When contacted by DeSmog, the IMS requested the link to the study showing that meat-free diets can be nutritionally adequate and support weight management. After providing the study, the IMS made no further comment except that the material provided by DeSmog had been passed on to its “various committees”. 

We welcome the opportunity to have a constructive dialogue about solutions to climate change and meeting the United Nations Sustainable Development goals.

In this respect, we do in fact encourage to “think hard and deeply about the meat industry”. We do not claim to be perfect. And we recognize the need to improve, find more or better solutions. We engage in critical discussions in various international fora, to maximize the benefits and minimize the negative impacts.

Constructive criticism is welcome, and indeed necessary in order to advance. Moreover, as with other sectors, any assessment must take an integrated and holistic view as the hallmark of achieving sustainability: that means looking at the environmental (including impacts on climate change), socio-economic (livelihoods), and nutrition (health) impacts, in specific country and regional contexts. Trade-offs are inevitably involved but searching for best (or even win-win-win) solutions, informed by actual practices in countries, is key to the IMS stance, based on robust evidence. Our strong belief, based on the science, is that  livestock and animal source food benefits people and the planet: livestock is a valuable contribution to sustainability.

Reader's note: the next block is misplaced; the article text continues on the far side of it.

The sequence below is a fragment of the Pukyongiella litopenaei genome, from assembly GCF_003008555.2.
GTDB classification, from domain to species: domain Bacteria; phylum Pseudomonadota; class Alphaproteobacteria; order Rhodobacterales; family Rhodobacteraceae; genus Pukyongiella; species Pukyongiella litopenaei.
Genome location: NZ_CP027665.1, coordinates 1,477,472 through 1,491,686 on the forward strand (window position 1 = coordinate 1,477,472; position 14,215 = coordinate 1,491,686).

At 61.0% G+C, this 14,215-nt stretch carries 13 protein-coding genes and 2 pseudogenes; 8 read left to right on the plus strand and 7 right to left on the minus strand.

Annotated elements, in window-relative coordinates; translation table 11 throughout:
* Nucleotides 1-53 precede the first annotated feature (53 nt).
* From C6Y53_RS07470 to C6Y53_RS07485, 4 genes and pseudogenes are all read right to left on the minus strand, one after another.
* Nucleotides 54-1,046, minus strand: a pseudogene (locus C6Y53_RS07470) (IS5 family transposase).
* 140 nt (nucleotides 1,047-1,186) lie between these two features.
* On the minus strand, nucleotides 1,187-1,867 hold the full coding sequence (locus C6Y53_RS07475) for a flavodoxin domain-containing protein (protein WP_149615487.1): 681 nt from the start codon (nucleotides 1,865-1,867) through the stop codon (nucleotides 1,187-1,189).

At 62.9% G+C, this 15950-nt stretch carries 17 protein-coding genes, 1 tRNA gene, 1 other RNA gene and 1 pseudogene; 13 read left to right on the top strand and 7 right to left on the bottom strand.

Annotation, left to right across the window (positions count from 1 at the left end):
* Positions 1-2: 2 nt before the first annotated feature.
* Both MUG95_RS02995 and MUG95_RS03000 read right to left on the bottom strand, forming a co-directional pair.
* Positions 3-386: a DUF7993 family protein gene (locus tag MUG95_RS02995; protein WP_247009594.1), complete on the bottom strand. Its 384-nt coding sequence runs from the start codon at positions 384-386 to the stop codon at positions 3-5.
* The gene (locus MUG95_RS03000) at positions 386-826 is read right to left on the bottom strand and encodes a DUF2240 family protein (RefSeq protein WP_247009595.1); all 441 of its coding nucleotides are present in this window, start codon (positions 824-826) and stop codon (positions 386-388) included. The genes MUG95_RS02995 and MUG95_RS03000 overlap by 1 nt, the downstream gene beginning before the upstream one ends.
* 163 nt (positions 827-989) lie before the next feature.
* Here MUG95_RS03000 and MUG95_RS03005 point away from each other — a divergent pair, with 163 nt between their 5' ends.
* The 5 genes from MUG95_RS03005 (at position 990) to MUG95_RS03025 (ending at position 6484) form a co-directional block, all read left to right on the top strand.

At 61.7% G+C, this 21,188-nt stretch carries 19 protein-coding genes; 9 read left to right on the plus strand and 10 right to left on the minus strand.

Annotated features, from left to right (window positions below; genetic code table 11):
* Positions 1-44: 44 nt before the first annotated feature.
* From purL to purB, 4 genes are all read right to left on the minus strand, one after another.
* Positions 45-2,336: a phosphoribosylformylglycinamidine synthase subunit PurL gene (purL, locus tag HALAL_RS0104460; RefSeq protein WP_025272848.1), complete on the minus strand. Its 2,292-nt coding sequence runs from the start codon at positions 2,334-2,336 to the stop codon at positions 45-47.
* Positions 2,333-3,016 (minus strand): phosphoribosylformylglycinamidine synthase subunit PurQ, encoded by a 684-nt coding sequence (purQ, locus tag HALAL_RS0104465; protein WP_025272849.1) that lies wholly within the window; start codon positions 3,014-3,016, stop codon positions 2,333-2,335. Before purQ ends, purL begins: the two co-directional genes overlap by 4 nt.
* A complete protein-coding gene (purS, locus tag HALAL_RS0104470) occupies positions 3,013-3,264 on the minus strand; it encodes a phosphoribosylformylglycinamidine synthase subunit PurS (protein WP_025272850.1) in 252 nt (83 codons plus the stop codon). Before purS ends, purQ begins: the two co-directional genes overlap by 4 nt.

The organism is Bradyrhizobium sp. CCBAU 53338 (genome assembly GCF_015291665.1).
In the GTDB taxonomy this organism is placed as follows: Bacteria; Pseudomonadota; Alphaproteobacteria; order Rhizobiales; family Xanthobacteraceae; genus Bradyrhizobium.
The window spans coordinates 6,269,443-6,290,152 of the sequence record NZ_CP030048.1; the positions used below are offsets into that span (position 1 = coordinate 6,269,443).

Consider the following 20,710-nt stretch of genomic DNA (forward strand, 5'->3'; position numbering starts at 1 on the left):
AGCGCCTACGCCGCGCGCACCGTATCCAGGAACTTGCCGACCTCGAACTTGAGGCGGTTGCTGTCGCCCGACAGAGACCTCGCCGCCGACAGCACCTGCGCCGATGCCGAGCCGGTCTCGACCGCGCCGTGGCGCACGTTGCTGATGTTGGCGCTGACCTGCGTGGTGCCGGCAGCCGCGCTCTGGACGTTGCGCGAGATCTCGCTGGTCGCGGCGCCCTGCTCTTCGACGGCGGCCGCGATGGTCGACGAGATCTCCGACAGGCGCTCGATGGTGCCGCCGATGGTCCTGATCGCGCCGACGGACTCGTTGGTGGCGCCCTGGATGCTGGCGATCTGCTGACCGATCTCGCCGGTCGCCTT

The scientific consensus (as embodied in the UNFCCC) calls for urgent action to combat climate change. IMS is participating, as an NGO, in the United Nations Framework Convention on Climate Change. We are planning a side event at COP26: Mainstreaming solutions to climate change through livestock: opportunities for global action (if our proposal is accepted).

IMS recognizes the shared responsibility the livestock and meat industry has, as part of the food system, to contribute significantly to reducing climate and environmental impact. We are part of the problem, we are also part of the solution. It is in this way that the meat industry can be the heroes in this discussion.

Meat Industry Responses: In Full
Caroline Christen is a journalist and staff writer at Sentient Media focused on the intersection of animal agriculture and the climate crisis.